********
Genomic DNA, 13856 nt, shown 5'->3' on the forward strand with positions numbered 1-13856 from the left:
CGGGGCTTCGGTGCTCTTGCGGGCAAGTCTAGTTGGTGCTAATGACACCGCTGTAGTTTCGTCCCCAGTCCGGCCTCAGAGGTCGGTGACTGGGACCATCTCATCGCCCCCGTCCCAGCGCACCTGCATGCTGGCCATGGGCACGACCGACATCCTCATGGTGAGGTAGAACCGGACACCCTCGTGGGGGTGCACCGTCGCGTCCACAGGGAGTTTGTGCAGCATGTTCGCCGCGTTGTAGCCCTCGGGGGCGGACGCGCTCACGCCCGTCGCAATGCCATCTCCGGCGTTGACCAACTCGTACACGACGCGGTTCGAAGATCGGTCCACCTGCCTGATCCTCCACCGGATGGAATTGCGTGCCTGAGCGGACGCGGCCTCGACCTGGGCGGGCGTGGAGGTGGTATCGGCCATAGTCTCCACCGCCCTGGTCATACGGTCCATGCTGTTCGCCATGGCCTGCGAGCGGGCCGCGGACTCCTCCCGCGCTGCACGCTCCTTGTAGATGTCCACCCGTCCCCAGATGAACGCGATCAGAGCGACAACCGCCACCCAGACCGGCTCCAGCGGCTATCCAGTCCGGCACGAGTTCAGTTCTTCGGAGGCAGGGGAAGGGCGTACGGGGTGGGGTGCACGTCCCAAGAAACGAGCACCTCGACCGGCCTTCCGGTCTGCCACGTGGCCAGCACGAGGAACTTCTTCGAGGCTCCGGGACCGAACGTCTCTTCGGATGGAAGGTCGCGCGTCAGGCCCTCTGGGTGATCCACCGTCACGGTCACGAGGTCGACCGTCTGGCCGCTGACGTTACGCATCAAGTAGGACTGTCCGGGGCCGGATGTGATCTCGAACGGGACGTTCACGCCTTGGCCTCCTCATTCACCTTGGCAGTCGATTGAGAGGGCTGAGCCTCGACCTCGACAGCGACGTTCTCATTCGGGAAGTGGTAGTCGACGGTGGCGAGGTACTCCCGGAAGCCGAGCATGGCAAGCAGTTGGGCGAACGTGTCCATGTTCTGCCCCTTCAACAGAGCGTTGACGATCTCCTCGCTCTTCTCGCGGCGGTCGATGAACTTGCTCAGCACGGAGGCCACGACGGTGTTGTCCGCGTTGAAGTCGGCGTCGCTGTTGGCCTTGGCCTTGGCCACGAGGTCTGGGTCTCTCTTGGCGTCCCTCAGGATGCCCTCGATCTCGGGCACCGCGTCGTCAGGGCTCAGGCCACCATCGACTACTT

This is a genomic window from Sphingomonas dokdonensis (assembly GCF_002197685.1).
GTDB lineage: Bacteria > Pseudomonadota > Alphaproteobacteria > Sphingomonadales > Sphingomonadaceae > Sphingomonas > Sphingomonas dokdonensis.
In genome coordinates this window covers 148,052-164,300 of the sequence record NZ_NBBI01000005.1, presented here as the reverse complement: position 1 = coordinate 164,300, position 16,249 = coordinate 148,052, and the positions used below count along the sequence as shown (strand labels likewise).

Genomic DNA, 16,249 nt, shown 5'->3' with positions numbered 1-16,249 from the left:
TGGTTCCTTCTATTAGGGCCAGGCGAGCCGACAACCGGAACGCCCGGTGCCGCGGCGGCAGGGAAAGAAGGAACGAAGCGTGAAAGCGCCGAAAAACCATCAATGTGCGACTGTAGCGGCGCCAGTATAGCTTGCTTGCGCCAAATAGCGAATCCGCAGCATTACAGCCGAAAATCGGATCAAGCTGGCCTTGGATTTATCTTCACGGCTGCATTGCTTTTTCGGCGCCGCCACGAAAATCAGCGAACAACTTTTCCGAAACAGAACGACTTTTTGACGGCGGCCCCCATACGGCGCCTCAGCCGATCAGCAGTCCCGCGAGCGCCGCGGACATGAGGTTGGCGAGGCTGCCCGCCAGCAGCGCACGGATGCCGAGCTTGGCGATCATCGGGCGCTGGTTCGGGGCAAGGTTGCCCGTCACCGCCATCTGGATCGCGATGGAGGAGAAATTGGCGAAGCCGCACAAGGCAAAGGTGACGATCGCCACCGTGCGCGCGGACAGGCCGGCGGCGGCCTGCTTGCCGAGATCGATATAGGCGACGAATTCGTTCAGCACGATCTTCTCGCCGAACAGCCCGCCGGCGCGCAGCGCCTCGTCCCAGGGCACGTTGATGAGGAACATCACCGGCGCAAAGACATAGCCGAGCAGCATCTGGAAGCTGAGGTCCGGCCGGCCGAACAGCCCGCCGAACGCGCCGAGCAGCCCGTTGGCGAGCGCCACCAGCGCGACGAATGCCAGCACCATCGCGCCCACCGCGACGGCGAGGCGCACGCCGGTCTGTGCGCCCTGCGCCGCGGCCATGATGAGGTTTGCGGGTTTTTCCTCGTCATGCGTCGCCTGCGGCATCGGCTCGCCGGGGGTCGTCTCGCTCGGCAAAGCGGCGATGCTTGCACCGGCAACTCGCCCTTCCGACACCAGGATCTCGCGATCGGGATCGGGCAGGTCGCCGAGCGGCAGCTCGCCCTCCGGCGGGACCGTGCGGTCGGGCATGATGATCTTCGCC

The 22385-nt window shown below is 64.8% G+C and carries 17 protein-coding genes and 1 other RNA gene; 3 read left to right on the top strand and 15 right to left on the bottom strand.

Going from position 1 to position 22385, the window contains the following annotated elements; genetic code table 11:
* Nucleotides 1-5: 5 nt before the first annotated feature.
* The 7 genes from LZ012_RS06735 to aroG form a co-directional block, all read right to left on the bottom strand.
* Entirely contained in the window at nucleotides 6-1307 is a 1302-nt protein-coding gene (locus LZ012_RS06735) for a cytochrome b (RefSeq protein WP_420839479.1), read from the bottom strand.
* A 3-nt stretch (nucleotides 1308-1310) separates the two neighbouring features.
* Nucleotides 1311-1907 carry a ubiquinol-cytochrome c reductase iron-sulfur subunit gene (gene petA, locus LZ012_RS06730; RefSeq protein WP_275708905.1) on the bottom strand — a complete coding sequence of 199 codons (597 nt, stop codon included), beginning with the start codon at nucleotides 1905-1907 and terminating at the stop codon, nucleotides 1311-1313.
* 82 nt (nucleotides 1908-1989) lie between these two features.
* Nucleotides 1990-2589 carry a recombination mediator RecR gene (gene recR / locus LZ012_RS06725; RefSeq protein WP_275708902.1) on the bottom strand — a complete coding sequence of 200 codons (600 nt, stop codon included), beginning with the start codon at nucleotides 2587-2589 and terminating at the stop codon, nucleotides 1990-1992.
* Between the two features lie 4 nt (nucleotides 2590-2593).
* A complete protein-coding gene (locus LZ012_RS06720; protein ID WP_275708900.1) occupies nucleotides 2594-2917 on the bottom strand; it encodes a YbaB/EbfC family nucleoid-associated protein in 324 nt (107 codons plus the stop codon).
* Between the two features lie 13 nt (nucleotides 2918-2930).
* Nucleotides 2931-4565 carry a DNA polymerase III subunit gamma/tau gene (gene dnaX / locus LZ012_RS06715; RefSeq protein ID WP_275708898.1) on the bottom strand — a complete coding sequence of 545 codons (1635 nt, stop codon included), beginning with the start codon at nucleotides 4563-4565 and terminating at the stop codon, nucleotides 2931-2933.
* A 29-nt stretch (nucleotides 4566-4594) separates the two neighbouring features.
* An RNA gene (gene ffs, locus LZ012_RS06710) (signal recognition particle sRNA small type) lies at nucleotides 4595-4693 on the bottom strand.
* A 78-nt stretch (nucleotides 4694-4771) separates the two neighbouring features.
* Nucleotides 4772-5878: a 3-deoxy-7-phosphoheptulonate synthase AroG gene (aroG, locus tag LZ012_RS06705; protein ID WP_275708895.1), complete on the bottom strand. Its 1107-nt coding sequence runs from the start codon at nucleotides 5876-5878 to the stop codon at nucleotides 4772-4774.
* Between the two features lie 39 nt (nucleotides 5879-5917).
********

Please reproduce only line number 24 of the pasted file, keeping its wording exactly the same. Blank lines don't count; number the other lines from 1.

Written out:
* Nucleotides 4772-5878: a 3-deoxy-7-phosphoheptulonate synthase AroG gene (aroG, locus tag LZ012_RS06705; protein ID WP_275708895.1), complete on the bottom strand. Its 1107-nt coding sequence runs from the start codon at nucleotides 5876-5878 to the stop codon at nucleotides 4772-4774.